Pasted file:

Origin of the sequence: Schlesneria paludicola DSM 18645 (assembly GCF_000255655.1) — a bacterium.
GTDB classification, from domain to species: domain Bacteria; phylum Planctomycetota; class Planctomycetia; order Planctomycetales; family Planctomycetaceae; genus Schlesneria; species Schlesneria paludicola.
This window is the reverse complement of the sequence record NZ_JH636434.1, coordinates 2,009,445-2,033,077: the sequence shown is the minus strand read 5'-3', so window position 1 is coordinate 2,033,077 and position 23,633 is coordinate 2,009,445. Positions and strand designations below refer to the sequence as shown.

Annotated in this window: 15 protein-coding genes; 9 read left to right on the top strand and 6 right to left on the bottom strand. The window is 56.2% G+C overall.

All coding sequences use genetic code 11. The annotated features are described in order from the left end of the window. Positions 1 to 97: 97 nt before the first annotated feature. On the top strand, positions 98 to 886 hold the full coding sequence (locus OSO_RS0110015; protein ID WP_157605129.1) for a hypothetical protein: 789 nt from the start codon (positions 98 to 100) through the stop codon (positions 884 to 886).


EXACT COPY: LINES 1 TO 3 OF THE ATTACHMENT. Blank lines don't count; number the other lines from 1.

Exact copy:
Origin of the sequence: Schlesneria paludicola DSM 18645 (assembly GCF_000255655.1) — a bacterium.
GTDB classification, from domain to species: domain Bacteria; phylum Planctomycetota; class Planctomycetia; order Planctomycetales; family Planctomycetaceae; genus Schlesneria; species Schlesneria paludicola.
This window is the reverse complement of the sequence record NZ_JH636434.1, coordinates 2,009,445-2,033,077: the sequence shown is the minus strand read 5'-3', so window position 1 is coordinate 2,033,077 and position 23,633 is coordinate 2,009,445. Positions and strand designations below refer to the sequence as shown.